Third Sunday in Ordinary Time, Year B, Catechist

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Catechist Background and Preparation

To prepare for this session, read all the readings.

Jonah 3:1-5, 10

Psalm 25:4-5, 6-7, 8-9

1 Corinthians 7:29-31

Mark 1:14-20

Spend a few minutes reflecting on what these readings mean for you today. Is there a particular reading that appeals to you? Is there a word or image that engages you?

Read the following Word in Liturgy and Catholic Doctrine sections. Read the Word in Liturgy and Catholic Doctrine sections. These give you background on what you will be doing this session. Read over the session outline and make it your own. Check to see what materials you will need.

The Word In Liturgy

Jonah, the reluctant prophet of today’s first reading, was probably not a historical figure, but a fictional character developed to tell a story concerning small-minded attitudes. Most likely the Book of Jonah was written after the exile, about 400-200 B.C., when the work of reconstruction led to a kind of nationalism among the Jewish people who no longer mirrored the generosity of God. Today’s passage highlights the power of God. To this alone can the overwhelming response of the people of Nineveh to Jonah’s simple message be credited. To his surprise, Jonah’s preaching in the great and wicked Gentile city of Nineveh actually results in true repentance. The Ninevites’ response of faith (they “believed God”) is described with the same words the patriarch Abraham used in Genesis 15:6 (“he believed God”), pointing out the similarity of all who hear God’s call with open hearts. God reacts generously to Jonah’s preaching, sparing everyone in Nineveh.

Simon, Andrew, James, and John do literally drop everything in response to Jesus’ summons by the seashore of Galilee, as told in today’s gospel. Their call is reminiscent of the call of the prophet Elisha (1 Kings 19:19-21). The nets of these fishermen is their means of livelihood. A new mission is given to them in this encounter with Jesus, however. It requires that they leave aside the life they have known to work for a human harvest that will surpass their greatest expectations. Jesus’ appearance is presented in the language of an epiphany, or manifestation, of God. It is indeed a decisive moment for those who meet him.

Mark states succinctly the powerful message Jesus preaches. On first reading it may appear that Jesus simply picks up John the Baptist’s call to repentance. Yet a closer look reveals that Jesus carries John’s message further, adding the imperative to believe. This positive component of faith, added to the necessity of completely turning away from sin, together result in a radically new way of life for the one who hears and responds to Jesus and his message. The announcement of a time of favor from God, immediately present, gives this passage its full eschatological flavor. The Christian understanding of the mystery of sin and repentance, today’s doctrinal focus, is deeply influenced by the message of today’s gospel. The time of God’s grace and favor is indeed at hand. In response to the Good News and the gracious kindness of God, individuals and even whole communities can repent and return to God.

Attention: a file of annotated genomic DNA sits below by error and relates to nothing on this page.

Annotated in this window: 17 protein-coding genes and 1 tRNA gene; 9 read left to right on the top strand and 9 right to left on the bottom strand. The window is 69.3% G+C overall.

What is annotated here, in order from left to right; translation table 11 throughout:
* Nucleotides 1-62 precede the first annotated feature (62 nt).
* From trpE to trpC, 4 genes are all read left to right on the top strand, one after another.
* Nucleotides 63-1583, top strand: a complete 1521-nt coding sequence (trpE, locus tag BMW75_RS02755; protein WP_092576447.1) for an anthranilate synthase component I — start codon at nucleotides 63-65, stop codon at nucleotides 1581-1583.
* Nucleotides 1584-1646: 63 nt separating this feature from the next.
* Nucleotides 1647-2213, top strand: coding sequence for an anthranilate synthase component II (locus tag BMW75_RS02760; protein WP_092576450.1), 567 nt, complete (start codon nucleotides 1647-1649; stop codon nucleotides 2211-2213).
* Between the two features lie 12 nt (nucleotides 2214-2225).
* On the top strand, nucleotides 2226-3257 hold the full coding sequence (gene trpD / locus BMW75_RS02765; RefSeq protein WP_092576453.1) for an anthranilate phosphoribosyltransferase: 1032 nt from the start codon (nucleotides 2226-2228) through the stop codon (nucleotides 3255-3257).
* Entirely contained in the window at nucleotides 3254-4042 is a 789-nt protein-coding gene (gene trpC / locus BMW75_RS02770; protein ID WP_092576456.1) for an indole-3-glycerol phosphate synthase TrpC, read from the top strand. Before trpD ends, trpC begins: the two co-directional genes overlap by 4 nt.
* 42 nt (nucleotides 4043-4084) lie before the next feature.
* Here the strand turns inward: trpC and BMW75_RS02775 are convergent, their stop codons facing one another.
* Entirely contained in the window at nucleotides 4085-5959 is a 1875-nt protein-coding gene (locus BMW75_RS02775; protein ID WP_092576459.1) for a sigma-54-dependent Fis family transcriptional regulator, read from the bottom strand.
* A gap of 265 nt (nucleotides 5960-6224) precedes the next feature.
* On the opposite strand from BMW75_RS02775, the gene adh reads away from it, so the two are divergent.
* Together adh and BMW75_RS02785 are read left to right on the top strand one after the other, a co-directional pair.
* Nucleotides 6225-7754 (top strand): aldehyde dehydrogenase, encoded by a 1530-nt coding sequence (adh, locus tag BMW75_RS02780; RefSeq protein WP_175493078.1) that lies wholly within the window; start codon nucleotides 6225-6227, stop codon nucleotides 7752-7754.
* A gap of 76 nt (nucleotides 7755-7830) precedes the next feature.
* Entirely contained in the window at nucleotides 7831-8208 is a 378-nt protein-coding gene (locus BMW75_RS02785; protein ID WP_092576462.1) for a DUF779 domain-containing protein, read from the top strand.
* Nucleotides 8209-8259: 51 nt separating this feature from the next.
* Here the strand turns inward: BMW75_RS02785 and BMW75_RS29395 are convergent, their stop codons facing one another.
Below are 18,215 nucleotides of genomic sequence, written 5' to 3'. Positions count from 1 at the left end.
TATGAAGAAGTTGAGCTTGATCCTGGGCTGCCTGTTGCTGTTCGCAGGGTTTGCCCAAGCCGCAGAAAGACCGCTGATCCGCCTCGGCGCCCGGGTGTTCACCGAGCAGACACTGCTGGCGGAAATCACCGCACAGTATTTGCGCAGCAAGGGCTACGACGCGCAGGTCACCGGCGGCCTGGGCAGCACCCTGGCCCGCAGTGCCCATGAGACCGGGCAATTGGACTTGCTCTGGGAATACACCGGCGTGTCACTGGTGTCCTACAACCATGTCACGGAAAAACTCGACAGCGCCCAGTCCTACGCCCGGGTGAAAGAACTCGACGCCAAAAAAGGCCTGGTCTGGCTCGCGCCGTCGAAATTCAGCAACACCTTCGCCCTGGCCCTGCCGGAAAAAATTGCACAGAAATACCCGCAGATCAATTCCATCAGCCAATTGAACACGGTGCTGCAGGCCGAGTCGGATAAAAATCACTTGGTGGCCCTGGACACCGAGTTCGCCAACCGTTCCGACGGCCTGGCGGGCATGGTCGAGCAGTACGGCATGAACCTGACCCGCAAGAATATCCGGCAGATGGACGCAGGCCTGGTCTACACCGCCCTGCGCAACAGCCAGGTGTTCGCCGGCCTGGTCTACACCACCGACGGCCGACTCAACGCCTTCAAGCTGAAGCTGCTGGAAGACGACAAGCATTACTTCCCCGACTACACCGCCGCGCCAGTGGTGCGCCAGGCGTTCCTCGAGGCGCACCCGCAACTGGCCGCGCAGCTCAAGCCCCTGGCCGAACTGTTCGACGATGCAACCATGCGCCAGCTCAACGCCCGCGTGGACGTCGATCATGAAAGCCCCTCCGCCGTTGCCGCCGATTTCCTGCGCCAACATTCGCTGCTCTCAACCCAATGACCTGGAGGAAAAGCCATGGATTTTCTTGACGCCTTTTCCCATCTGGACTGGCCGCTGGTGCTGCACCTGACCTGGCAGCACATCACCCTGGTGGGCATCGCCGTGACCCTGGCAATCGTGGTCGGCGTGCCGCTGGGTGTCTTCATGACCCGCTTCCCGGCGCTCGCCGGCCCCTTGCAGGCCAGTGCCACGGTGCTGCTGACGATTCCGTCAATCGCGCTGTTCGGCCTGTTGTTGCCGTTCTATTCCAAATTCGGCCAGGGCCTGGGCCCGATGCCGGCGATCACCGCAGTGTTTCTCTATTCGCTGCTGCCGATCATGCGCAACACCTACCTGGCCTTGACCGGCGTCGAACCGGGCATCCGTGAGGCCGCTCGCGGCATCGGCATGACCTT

Catholic Doctrine

Sin and Repentance

We believe that the world we live in and all creation is the beginning and foundation of God’s works (CCC 198). The world God created, however, is wounded and scarred by sin. What was originally created by God as good, the human person, is impaired by sin, and this flawed character continues to influence our thoughts and actions. All too frequently we are drawn to what is immoral, and by sinning we choose to turn away form God who is good.

Sin may be defined as that which offends against reason, truth, and right conscience, and fails to love God and neighbor. It wounds us and impedes human solidarity. It is a word, action, or desire contrary to God’s law.

Catholics understand repentance, our turning away from sin and back to God in Christ, as a work of grace. Conscience, placed in us by God, helps us to recognize sin for what it is and to turn from it. Like the prodigal son, when we are sunk in sin, we may nevertheless “come to our senses” through a fresh initiative on God’s part. God is generous and merciful to us and gives us every opportunity to repent and return. Indeed, we are given an entire household of faith, a community of charity, the Church, to support our ongoing conversion and our pursuit of holiness and virtue.

Posted in: Sessions B